As massive Category 5 Hurricane Irma grows in intensity on its track toward the U.S. coast, a North Carolina coastal scientist is warning that the Saffir-Simpson Scale used to measure storm strength reveals very little about any given cyclone’s storm surge potential.
Nor does the scale provide an indication of a storm’s precipitation potential, said Rob Young, professor of coastal geology at Western Carolina University and director of the Program for the Study of Developed Shorelines.
Young said better ways to communicate storm surge information to the public are needed.
In 2012, Young and his colleagues published a paper in the Journal of Coastal Research showing that there is no statistical relationship between the Saffir-Simpson Scale rating of a tropical storm and the resulting storm surge, but it’s still widely believed that you can determine whether or not a storm is likely to be catastrophic utilizing a simple, five-category ranking based only on wind speed.
Young said it’s difficult to find a statistical relationship between the surge of a given storm and any single factor that might control storm surge heights.
“As with so many natural phenomena, it is complex,” Young said.
It’s the interaction between the storm’s conditions and track and the natural features of the affected shoreline that matters, Young said. “In general, larger diameter storms have an opportunity to push more water.”
Hurricane Sandy in 2012, for example, was a monster although its 80 mph wind speed at landfall may seem low. It is likely that the diameter of the storm is at least as important, if not more important than the wind speed.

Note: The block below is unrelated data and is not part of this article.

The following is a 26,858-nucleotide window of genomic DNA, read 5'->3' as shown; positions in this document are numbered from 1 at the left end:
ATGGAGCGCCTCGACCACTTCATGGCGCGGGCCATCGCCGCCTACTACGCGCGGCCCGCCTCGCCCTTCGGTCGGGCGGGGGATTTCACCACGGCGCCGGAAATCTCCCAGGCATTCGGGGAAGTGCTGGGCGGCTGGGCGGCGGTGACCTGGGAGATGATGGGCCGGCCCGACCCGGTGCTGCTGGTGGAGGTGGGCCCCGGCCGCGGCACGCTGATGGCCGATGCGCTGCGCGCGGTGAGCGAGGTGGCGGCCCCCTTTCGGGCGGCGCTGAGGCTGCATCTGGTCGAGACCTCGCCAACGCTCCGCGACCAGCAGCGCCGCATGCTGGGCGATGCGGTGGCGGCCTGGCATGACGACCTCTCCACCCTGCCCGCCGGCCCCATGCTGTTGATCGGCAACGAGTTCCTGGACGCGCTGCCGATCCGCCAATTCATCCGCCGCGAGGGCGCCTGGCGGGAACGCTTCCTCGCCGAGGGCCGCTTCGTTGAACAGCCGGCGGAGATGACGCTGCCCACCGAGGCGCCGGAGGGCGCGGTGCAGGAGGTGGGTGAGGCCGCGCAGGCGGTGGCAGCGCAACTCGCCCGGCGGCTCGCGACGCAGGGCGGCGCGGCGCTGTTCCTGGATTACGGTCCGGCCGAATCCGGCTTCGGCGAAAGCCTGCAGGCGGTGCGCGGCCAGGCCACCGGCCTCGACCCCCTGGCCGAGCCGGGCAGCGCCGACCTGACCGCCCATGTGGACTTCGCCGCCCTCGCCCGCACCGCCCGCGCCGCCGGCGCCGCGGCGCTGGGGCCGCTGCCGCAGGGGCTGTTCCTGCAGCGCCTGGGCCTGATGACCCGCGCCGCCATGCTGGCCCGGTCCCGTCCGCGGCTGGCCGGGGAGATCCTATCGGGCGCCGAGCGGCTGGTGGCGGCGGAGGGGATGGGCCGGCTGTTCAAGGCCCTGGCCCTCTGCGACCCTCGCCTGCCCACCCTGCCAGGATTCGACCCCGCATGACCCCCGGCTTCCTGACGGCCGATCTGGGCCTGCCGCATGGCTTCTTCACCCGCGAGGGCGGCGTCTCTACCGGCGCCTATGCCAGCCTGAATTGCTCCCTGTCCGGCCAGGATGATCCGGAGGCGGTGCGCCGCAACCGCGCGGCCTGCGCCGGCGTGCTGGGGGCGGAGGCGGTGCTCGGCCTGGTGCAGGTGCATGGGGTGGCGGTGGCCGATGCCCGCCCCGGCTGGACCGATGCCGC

Also, a tropical storm that spends many days heading over open water directly toward landfall can push a significant amount of water in front of it, Young said.
On the other hand, if a storm crosses islands on its approach, then its storm surge can be significantly limited. Hurricane Andrew in 1992 was a Category 5 storm at landfall, but generated only around 8 feet of storm surge because its path crossed the Bahamas.
Storm tracks that approach perpendicular to shore are of greatest concern, Young said.
“They can push water in front of them for many days and then finish the job as they cross the shoreline perpendicularly,” he added.
This makes it difficult for water to escape. Hurricanes Hugo, in 1989, Hazel in 1954, and Katrina, in 2005, are good examples.
Storms that move along the coast or cross obliquely, such as Hurricane Matthew in 2016, cannot generate the same degree of storm surge.
Finally, the shape of the coast and the width of the continental shelf make a big difference. The same storm approaching a concave shoreline like the middle of the Georgia Bight will generate a higher storm surge than a storm that is approaching a convex shoreline like Cape Hatteras. The water gets pushed towards the middle in the case of a concave coast. A wide, shallow continental shelf also tends to build a larger surge than a shelf that is narrow with deep water just offshore.
Surge heights in the Caribbean can never match those of the mainland U.S. shoreline for this reason.
Regarding Hurricane Irma’s potential for destructive storm surge, Young said don’t worry about the Saffir-Simpson category of the storm; instead focus on the storm’s track, diameter and the location of landfall.
Irma’s expected crossing of or interaction with the Leeward Isles, Greater Antilles and Bahamas before reaching the U.S. should limit the storm surge for southeastern Florida. But if, on the other hand, if the storm crosses into the Gulf of Mexico before turning to the north, there would be potential for generating significant surge along the northern Gulf Coast.